Cast your mind back to the start of May and that weekend of glorious weather we had after months and months of cool temperatures and soggy boots. I daresay that at some point – perhaps as you walked into town along the river, or wrapped your tongue around a 99 for the first time since last August – you felt yourself being overcome with pure sensation, pure joy. If you did, you were experiencing the force of ‘rasa’.
What is rasa?
One of the best descriptions of rasa that I’ve come across is attributed to an Ayurveda teacher called Robert Svoboda, in an article on the subject, written by Shiva Rea. Svoboda says, “Existence without juice is dry and tasteless. Rasa is life’s fluid reality, life’s juice, in every sense of the word.” In other words, rasa is the stuff that makes us feel alive! It is the very essence of being – and it comes in many forms.
In historical terms, rasa is, in fact, a concept which comes from Indian theatre and it refers to an actor’s successful transmission of a character’s emotions to an audience. It’s not just a matter of conveying emotions, but of instilling those very same feelings in the spectator. The actor seeks to transmit rasa and literally bring the play to life!
Rasa in daily life
Daniel and I took Tulsi to the Madhyamaka Kadampa Meditation Centre in Pocklington during that recent warm spell of weather. The sun danced on the trees’ new leaves, sparkled on the dewy grass and warmed our flesh. We were utterly enraptured by our surroundings, the moment and each other – the rasa was flowing! And as Daniel launched Tulsi into the petals of the cherry blossom, leaving her suspended mid-air between catches, she too drank up this intoxicating ‘juice’ of life.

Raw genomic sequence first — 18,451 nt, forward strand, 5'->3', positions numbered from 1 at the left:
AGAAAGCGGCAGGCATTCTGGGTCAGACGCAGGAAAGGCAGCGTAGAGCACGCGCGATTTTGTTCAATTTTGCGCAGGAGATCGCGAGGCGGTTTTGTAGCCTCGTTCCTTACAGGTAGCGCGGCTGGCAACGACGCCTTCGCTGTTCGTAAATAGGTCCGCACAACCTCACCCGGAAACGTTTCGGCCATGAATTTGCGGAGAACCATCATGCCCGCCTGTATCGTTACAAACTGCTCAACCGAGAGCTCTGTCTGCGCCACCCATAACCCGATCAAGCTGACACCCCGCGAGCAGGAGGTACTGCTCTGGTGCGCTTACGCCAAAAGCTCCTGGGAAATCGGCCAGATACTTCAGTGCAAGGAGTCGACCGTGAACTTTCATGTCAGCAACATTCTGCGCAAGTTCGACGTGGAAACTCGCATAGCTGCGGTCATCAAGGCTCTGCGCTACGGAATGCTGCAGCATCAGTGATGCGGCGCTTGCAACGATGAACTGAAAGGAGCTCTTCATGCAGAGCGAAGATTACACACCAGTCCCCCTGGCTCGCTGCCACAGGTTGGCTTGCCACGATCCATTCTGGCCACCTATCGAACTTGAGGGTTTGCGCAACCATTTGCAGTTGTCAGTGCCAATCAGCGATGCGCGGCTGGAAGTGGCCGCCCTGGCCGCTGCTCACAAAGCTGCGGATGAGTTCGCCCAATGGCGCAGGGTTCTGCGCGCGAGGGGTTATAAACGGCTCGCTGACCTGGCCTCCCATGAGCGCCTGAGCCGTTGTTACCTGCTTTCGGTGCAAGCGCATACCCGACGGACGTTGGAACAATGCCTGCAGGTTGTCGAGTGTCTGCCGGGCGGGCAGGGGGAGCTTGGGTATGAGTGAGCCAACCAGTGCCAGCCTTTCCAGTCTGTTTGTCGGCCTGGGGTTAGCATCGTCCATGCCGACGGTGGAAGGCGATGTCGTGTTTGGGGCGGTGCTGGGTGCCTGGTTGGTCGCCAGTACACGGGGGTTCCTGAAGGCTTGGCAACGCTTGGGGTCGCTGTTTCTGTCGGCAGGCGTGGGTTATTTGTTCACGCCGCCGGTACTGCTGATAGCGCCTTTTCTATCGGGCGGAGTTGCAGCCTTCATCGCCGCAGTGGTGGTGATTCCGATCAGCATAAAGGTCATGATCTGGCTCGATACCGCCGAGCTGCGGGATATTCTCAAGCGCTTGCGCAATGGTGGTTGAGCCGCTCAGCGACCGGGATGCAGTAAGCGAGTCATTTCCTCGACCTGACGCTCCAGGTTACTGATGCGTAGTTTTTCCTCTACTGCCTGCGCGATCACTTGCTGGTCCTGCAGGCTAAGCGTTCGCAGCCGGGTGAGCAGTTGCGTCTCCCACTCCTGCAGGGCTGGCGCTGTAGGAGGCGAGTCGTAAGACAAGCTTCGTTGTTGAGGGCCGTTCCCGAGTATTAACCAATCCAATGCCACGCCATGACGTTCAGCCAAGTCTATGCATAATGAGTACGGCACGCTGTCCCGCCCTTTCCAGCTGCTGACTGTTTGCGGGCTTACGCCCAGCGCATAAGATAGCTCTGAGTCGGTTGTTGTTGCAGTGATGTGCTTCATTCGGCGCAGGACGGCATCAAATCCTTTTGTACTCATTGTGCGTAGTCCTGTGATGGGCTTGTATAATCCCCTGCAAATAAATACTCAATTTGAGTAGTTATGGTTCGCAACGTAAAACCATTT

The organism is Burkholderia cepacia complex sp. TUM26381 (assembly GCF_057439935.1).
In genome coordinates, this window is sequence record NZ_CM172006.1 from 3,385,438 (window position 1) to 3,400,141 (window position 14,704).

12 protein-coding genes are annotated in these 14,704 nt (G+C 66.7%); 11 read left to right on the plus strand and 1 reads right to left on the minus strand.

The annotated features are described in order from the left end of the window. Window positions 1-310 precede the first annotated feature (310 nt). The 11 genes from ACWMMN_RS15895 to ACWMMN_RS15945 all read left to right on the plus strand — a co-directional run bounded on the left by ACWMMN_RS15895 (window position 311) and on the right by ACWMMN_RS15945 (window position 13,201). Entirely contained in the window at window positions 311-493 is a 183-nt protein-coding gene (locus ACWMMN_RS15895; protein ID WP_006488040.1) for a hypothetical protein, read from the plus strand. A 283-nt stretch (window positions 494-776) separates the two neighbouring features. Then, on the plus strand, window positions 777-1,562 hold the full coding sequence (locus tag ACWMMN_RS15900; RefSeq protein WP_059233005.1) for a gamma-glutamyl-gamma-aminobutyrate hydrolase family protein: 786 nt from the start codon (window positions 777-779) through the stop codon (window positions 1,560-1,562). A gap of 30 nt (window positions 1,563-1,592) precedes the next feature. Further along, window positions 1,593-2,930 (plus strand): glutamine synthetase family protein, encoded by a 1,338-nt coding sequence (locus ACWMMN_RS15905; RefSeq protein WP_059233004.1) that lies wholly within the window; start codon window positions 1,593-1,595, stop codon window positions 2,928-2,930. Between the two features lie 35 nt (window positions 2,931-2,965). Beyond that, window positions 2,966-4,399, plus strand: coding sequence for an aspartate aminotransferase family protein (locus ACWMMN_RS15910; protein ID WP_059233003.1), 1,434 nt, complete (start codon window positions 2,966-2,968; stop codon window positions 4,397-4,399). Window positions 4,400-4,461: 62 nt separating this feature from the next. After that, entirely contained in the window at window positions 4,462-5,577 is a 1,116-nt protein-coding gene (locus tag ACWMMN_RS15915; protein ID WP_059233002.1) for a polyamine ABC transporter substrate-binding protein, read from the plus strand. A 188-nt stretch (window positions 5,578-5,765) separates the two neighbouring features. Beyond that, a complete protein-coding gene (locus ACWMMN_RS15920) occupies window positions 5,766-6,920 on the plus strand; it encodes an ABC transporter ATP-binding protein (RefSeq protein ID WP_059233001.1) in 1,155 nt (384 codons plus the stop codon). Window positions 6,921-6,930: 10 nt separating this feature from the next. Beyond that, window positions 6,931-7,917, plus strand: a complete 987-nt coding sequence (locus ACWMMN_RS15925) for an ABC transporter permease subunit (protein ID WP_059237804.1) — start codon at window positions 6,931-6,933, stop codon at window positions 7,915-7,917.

Rasa is something everyone can experience and enjoy – and they do, even if they don’t realise! How many of your non-yoga friends have you heard talk with such fervour about certain ‘moments’ they’ve had? How many photos of sunsets captioned only with a heart emoticon have you seen posted on Facebook? In all these cases, rasa is at play. You need only be open to the beauty of life.
Yoga and rasa
As yoga practitioners, we open ourselves up to rasa. By cultivating our internal and external awareness and by finding perfection in each moment, we invite rasa into our lives. This does not mean we can rest on our yoga laurels, however…
It’s all-too-easy to simply ‘go through the motions’, to sleepwalk through a series of postures. When this happens, we must bring our awareness back to the present moment. Only there can we feel a posture inside and out, feel what it awakens inside of us, gauge the fluctuations in our energy levels, consciously contract and relax our muscles… Only there, in that moment, can we feel the inspiring, uplifting force of rasa flowing through our veins and hearts. Try it and see.
Rasa for all
It’s rare for a yoga teacher to tell you to be greedy, but with rasa you can be! There’s enough juice to go round. Enough for the Indian theatre-goers. Enough for the people posting pictures of sunsets, who don’t know what they experienced, only that it made their heart swell. And enough for those on the path of yoga. For as the philosopher, Ramachandra Gandhi, points out:
“When you taste the rasa of life, you drink from a well that is never dry.”